Colleges worry about implications of religious freedom rule

Feb 9, 2020 by

Proposed Education Department rule has higher ed lobbyists worried about possible loss of federal grants for public colleges over barring recognition of religious groups with membership restrictions.

Higher education lobbyists are concerned that colleges and universities could be disqualified from getting millions of dollars in federal grants under a draft Trump administration rule, which is aimed at increasing the legal rights of campus religious groups to be able to exclude gay students and others.

Colleges could face substantial penalties under the proposal, said Terry Hartle, the American Council on Education’s senior vice president for government and public affairs.

“Like any proposed rule, it’s as serious as a heart attack,” he said. “If legally binding requirements are going to be imposed on a very diverse industry, we want to make sure we understand the proposal in advance.”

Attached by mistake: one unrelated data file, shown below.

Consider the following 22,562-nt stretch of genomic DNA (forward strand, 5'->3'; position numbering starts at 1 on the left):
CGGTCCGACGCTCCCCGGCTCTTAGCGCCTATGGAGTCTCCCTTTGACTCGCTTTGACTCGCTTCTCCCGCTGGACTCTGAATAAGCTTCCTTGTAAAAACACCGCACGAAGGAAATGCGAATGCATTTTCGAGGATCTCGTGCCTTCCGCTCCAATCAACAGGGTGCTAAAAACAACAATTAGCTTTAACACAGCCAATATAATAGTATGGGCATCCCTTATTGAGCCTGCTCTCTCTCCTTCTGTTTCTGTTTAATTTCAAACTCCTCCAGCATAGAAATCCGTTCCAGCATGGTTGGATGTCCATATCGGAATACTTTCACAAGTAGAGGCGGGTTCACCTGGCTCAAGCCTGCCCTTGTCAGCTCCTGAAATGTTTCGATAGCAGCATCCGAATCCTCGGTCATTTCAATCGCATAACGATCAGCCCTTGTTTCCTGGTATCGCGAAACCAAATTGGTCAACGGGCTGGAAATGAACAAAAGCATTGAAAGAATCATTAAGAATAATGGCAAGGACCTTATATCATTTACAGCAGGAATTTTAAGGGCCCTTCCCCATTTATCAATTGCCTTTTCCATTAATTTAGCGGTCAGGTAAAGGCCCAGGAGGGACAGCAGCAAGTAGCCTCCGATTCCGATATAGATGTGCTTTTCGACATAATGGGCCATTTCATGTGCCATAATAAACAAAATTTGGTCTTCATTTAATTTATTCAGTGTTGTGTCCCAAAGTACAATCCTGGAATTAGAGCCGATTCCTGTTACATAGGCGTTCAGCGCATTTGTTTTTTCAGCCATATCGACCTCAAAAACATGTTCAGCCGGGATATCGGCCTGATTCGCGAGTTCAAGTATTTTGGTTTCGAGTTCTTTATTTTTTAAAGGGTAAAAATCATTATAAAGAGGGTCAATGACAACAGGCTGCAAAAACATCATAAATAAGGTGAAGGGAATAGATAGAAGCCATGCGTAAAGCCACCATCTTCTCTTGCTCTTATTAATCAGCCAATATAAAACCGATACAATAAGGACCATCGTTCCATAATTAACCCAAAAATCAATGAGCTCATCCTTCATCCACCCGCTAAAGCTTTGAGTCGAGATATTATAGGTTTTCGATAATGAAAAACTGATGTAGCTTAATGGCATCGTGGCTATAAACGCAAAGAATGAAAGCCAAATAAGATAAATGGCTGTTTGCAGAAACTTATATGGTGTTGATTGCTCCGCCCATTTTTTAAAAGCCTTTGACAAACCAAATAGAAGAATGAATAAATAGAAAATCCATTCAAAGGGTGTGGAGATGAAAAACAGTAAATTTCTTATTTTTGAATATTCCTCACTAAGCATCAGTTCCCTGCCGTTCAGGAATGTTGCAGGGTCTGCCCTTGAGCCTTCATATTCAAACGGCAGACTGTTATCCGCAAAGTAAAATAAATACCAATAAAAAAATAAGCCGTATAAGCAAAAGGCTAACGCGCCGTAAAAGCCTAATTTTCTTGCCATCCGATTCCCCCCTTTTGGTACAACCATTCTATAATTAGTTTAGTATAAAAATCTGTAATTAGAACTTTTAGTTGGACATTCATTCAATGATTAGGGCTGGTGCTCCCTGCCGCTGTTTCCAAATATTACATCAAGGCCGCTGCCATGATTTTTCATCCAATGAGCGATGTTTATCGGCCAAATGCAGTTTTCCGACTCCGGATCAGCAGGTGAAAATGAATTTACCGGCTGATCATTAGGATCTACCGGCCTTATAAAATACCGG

In addition, Americans United for Separation of Church and State described the proposal as a way to sidestep a 2010 U.S. Supreme Court decision that upheld the right of colleges to require student groups be open to all types of people in order to be recognized or receive funding.

Despite that ruling, the draft rule would bar higher education institutions from denying religious student organizations the same rights, benefits and privileges provided to nonreligious student groups, based on their “beliefs, practices, policies, speech, membership standards or leadership standards.”

Source: Colleges worry about implications of religious freedom rule

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